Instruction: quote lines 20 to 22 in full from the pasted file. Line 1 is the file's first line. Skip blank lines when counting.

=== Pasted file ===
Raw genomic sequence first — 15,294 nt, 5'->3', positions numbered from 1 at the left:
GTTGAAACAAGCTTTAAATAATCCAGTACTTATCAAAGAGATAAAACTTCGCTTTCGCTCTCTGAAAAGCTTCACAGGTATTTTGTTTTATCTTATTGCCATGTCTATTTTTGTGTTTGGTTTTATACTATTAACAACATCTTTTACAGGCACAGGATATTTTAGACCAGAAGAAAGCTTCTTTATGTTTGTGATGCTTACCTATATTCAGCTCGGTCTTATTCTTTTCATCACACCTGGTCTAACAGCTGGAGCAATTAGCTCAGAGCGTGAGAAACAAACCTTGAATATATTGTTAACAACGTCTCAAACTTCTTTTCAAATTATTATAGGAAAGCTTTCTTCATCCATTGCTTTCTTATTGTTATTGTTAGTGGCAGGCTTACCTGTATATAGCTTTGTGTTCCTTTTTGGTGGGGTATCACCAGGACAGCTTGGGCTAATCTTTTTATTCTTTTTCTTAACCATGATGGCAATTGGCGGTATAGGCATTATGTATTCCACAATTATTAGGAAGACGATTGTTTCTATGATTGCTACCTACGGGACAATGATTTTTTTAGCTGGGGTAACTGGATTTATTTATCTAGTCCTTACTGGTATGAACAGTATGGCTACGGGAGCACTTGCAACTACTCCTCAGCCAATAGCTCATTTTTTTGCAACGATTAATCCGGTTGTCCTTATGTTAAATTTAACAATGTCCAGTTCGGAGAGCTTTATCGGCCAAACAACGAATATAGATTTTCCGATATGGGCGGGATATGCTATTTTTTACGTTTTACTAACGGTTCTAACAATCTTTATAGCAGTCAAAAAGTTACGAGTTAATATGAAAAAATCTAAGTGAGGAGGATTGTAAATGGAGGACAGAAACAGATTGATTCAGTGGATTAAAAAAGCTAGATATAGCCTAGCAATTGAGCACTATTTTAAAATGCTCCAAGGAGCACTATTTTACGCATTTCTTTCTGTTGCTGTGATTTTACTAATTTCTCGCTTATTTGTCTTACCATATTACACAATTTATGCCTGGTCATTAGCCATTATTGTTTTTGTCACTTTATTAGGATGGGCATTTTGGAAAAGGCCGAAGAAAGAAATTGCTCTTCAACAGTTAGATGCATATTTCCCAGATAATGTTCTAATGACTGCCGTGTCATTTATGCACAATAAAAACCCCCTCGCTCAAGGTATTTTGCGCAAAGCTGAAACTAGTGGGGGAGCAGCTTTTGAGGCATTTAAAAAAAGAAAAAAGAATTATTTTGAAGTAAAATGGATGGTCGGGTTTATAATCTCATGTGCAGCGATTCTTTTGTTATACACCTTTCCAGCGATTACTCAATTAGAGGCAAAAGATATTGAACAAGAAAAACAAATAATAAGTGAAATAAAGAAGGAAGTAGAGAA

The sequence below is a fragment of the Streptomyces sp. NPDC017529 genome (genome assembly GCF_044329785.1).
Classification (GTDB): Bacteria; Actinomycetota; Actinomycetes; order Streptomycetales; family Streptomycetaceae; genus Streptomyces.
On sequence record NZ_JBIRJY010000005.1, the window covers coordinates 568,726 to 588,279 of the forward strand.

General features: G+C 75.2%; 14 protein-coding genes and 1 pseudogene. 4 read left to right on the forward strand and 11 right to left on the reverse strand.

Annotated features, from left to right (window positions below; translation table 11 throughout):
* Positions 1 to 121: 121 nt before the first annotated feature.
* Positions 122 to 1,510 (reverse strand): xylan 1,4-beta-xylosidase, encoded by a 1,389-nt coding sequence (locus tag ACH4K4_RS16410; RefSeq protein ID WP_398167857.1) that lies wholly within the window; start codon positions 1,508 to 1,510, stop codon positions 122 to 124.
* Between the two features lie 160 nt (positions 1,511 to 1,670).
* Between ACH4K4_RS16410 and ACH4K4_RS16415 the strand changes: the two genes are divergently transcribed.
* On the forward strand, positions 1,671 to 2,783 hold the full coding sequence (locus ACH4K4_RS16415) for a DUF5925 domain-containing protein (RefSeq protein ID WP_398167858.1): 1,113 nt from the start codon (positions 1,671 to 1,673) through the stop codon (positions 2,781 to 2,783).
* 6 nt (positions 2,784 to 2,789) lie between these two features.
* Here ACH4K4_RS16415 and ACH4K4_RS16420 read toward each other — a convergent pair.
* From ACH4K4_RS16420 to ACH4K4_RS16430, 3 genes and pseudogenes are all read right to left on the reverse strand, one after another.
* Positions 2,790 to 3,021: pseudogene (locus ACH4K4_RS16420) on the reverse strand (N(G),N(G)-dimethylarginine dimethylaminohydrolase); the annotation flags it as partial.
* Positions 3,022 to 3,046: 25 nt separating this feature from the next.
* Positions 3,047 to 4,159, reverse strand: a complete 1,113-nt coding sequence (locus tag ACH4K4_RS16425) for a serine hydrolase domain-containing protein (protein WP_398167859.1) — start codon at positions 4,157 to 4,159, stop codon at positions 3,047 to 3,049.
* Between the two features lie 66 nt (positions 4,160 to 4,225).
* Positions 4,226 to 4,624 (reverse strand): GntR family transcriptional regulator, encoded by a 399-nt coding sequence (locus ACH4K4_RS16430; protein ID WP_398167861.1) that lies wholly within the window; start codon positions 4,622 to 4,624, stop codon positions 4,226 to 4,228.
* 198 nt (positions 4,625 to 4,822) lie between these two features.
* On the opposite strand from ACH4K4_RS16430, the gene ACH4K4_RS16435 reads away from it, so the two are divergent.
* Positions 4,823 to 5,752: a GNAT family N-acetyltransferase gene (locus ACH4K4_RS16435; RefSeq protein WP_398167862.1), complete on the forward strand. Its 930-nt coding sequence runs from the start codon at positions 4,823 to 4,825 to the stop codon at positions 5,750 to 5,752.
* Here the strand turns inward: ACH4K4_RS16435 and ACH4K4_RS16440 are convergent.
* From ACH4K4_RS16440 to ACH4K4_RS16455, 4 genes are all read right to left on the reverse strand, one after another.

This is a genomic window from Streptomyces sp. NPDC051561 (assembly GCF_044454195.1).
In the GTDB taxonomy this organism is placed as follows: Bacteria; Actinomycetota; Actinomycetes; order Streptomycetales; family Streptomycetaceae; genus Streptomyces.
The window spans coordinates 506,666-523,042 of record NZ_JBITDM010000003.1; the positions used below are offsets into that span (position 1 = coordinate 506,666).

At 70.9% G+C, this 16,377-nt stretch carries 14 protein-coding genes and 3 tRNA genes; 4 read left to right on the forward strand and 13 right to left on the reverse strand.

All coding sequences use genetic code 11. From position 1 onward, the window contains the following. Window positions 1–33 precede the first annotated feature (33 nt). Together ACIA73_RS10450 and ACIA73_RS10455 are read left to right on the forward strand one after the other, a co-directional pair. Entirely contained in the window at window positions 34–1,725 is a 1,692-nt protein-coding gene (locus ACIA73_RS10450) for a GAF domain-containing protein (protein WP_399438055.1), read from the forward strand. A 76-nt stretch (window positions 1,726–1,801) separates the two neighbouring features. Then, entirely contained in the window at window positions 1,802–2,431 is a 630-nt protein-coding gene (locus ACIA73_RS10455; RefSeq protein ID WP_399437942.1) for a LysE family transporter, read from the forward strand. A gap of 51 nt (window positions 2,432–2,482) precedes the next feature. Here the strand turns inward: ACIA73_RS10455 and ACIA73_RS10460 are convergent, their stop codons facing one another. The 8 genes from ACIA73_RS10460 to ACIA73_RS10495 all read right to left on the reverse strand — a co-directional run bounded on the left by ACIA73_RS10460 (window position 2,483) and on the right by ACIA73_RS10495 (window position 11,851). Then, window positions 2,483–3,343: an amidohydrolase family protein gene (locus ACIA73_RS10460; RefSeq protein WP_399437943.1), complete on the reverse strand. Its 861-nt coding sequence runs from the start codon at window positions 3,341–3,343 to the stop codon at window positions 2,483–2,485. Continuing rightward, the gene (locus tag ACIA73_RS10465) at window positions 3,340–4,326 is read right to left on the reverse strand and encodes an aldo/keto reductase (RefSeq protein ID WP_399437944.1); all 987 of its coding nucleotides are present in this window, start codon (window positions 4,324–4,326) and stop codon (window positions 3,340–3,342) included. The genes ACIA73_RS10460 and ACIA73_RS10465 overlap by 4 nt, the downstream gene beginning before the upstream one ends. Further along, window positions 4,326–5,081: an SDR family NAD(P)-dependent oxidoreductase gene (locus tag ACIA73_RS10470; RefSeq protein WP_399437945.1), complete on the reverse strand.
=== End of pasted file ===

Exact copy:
* Positions 4,226 to 4,624 (reverse strand): GntR family transcriptional regulator, encoded by a 399-nt coding sequence (locus ACH4K4_RS16430; protein ID WP_398167861.1) that lies wholly within the window; start codon positions 4,622 to 4,624, stop codon positions 4,226 to 4,228.
* 198 nt (positions 4,625 to 4,822) lie between these two features.
* On the opposite strand from ACH4K4_RS16430, the gene ACH4K4_RS16435 reads away from it, so the two are divergent.